As hacks, intrusions and attacks against civilian and military networks have increased in recent years, the Navy and other services have placed a premium on cybersecurity and ensuring their systems are as fortified as possible against bad actors.

But according to an internal Navy audit obtained by Navy Times, the submarines of Naval Submarine Force Pacific and their tenders did not receive the required internal and external cybersecurity inspections in recent years, raising the specter of cyber vulnerability among some of the sea service’s most potent platforms.

The Naval Audit Service report, released last September, found that the Navy’s Fleet Cyber Command did not inspect and assess the cybersecurity of 41 SUBPAC subs and two tenders as required from 2016 to 2018, and failed to document the reasons why those inspections didn’t take place.

When asked, personnel responsible for such vulnerability evaluations and intrusion assessments of information technology networks blamed short staffing for not doing the tests, which are required to be conducted every three years, according to the audit report.

“Personnel informed us that they do not have enough staff to meet the triennial inspection requirement for all information systems, so they excluded Navy submarine networks,” according to the audit, which was obtained by Navy Times via a Freedom of Information Act records request.

Those personnel told auditors they decided to cut sub cyber inspections because the boats disconnect from the network while conducting operations, and that they “informally determined” that more heavily used Navy networks are more vulnerable to attack and should be prioritized for inspection.

Personnel also said they did not document their reasoning for excluding subs and tenders because there was no policy requiring that such decisions be documented.

Auditors wrote that it was possible that “excluding submarine networks from inspection workload may expose the Department of Defense Information Network to an unacceptable level of risk.”

The audit recommended several reforms and Fleet Cyber Command concurred with those prescriptions.

The command has completed “a comprehensive review of our inspection site selection and prioritization processes and reinvigorated efforts to include afloat units that includes Submarines and Submarine Tender vessels,” command spokesman Cmdr. David Benham said in an email Thursday.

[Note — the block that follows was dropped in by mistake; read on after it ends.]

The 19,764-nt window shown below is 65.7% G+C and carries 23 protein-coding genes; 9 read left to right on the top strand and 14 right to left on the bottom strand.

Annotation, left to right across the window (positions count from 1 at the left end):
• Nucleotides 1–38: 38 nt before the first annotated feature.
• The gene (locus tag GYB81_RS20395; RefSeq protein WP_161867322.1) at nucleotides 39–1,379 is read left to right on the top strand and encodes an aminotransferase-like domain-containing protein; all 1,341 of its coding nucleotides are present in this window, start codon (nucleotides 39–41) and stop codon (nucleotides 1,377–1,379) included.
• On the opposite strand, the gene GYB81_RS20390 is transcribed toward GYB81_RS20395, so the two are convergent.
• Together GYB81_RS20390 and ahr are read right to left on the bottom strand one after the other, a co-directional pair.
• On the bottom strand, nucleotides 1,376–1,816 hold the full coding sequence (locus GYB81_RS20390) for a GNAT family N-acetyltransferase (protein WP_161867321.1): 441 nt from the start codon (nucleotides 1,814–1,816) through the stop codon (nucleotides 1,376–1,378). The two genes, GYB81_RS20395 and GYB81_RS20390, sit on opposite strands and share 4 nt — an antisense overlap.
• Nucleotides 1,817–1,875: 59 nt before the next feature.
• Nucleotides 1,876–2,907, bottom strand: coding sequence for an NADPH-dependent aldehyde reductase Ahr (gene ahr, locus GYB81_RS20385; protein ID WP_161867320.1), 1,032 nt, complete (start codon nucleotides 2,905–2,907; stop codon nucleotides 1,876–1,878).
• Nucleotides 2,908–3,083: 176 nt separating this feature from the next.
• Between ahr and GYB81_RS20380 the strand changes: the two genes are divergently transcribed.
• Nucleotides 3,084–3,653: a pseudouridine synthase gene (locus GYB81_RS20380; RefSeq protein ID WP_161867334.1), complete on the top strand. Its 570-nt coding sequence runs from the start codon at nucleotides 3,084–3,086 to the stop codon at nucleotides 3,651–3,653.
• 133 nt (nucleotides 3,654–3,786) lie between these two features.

Auditors also found shortfalls within SUBPAC regarding cyber inspections.

Despite having a formal cybersecurity inspection policy, auditors found that SUBPAC “had insufficient oversight controls and defined procedures, as well as no formal training to ensure required cybersecurity inspections were performed and properly documented.”

All told, SUBPAC and its squadrons did not retain documentation showing that mandated cybersecurity inspections were performed from 2016 to 2018 on 53 percent of the required inspections.

“As a result, COMSUBPAC lacked the assurance that submarines and tenders were as cyber ready and secure as possible,” the report states. “There is also a risk the inspectors will not perform consistent and thorough inspections or follow up on previously noted deficiencies.”

The audit found that SUBPAC was not ensuring that corrective actions were resolved, and there was no clear procedure defined for conducting and recording cybersecurity inspections.

“In addition, according to COMSUBPAC’s Cyber Department, there was no formal training for its inspectors on how to properly record and maintain documentation for the (Immediate Superior in Command) cybersecurity inspection process,” the report states.

Auditors recommended several changes to beef up SUBPAC’s cybersecurity processes, including developing an oversight process and buttressing the inspection system to better define procedures — prescriptions with which the command concurred.

SUBPAC officials did not immediately respond to a request for comment Thursday regarding the audit.

Geoff is the editor of Navy Times, but he still loves writing stories. He covered Iraq and Afghanistan extensively and was a reporter at the Chicago Tribune. He welcomes any and all kinds of tips at

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